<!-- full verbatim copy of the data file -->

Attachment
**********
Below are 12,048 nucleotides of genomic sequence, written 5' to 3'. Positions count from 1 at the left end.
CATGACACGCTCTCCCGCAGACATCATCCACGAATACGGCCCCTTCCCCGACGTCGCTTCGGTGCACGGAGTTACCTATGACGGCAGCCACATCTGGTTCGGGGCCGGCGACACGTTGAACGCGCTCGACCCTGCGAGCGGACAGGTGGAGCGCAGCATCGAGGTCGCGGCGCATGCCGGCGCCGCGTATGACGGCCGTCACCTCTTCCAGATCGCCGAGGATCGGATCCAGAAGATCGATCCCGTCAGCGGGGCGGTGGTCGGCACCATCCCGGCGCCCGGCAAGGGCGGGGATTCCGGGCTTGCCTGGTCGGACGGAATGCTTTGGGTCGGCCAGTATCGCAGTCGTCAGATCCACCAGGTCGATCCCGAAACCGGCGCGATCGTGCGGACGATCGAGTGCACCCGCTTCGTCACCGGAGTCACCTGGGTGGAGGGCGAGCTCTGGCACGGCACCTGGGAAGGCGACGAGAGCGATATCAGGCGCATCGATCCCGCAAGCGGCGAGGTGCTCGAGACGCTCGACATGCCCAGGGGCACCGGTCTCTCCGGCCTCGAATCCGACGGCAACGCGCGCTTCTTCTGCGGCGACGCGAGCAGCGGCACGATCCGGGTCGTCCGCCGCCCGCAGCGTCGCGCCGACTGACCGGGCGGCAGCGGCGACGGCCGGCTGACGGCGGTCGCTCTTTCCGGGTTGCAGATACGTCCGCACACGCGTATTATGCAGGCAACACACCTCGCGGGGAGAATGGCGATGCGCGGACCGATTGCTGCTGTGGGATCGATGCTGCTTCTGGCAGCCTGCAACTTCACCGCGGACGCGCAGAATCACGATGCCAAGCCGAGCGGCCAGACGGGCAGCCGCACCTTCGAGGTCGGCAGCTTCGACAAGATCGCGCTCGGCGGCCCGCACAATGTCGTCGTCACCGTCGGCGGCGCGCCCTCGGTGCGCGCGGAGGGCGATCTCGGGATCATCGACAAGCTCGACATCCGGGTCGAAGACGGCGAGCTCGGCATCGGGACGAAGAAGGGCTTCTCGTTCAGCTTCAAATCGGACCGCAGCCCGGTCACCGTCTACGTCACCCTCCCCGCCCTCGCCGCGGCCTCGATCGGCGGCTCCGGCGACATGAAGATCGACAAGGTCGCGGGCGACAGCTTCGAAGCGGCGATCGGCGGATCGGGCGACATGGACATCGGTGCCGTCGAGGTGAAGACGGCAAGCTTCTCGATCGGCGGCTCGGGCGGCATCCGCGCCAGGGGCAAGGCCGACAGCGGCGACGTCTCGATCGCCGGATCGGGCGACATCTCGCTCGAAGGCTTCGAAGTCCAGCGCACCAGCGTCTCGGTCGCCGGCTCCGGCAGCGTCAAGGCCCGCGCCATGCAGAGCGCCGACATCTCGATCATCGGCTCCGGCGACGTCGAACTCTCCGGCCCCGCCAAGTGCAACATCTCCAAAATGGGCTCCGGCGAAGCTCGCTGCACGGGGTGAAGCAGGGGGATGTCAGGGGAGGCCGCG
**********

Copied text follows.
Below are 12,048 nucleotides of genomic sequence, written 5' to 3'. Positions count from 1 at the left end.
CATGACACGCTCTCCCGCAGACATCATCCACGAATACGGCCCCTTCCCCGACGTCGCTTCGGTGCACGGAGTTACCTATGACGGCAGCCACATCTGGTTCGGGGCCGGCGACACGTTGAACGCGCTCGACCCTGCGAGCGGACAGGTGGAGCGCAGCATCGAGGTCGCGGCGCATGCCGGCGCCGCGTATGACGGCCGTCACCTCTTCCAGATCGCCGAGGATCGGATCCAGAAGATCGATCCCGTCAGCGGGGCGGTGGTCGGCACCATCCCGGCGCCCGGCAAGGGCGGGGATTCCGGGCTTGCCTGGTCGGACGGAATGCTTTGGGTCGGCCAGTATCGCAGTCGTCAGATCCACCAGGTCGATCCCGAAACCGGCGCGATCGTGCGGACGATCGAGTGCACCCGCTTCGTCACCGGAGTCACCTGGGTGGAGGGCGAGCTCTGGCACGGCACCTGGGAAGGCGACGAGAGCGATATCAGGCGCATCGATCCCGCAAGCGGCGAGGTGCTCGAGACGCTCGACATGCCCAGGGGCACCGGTCTCTCCGGCCTCGAATCCGACGGCAACGCGCGCTTCTTCTGCGGCGACGCGAGCAGCGGCACGATCCGGGTCGTCCGCCGCCCGCAGCGTCGCGCCGACTGACCGGGCGGCAGCGGCGACGGCCGGCTGACGGCGGTCGCTCTTTCCGGGTTGCAGATACGTCCGCACACGCGTATTATGCAGGCAACACACCTCGCGGGGAGAATGGCGATGCGCGGACCGATTGCTGCTGTGGGATCGATGCTGCTTCTGGCAGCCTGCAACTTCACCGCGGACGCGCAGAATCACGATGCCAAGCCGAGCGGCCAGACGGGCAGCCGCACCTTCGAGGTCGGCAGCTTCGACAAGATCGCGCTCGGCGGCCCGCACAATGTCGTCGTCACCGTCGGCGGCGCGCCCTCGGTGCGCGCGGAGGGCGATCTCGGGATCATCGACAAGCTCGACATCCGGGTCGAAGACGGCGAGCTCGGCATCGGGACGAAGAAGGGCTTCTCGTTCAGCTTCAAATCGGACCGCAGCCCGGTCACCGTCTACGTCACCCTCCCCGCCCTCGCCGCGGCCTCGATCGGCGGCTCCGGCGACATGAAGATCGACAAGGTCGCGGGCGACAGCTTCGAAGCGGCGATCGGCGGATCGGGCGACATGGACATCGGTGCCGTCGAGGTGAAGACGGCAAGCTTCTCGATCGGCGGCTCGGGCGGCATCCGCGCCAGGGGCAAGGCCGACAGCGGCGACGTCTCGATCGCCGGATCGGGCGACATCTCGCTCGAAGGCTTCGAAGTCCAGCGCACCAGCGTCTCGGTCGCCGGCTCCGGCAGCGTCAAGGCCCGCGCCATGCAGAGCGCCGACATCTCGATCATCGGCTCCGGCGACGTCGAACTCTCCGGCCCCGCCAAGTGCAACATCTCCAAAATGGGCTCCGGCGAAGCTCGCTGCACGGGGTGAAGCAGGGGGATGTCAGGGGAGGCCGCG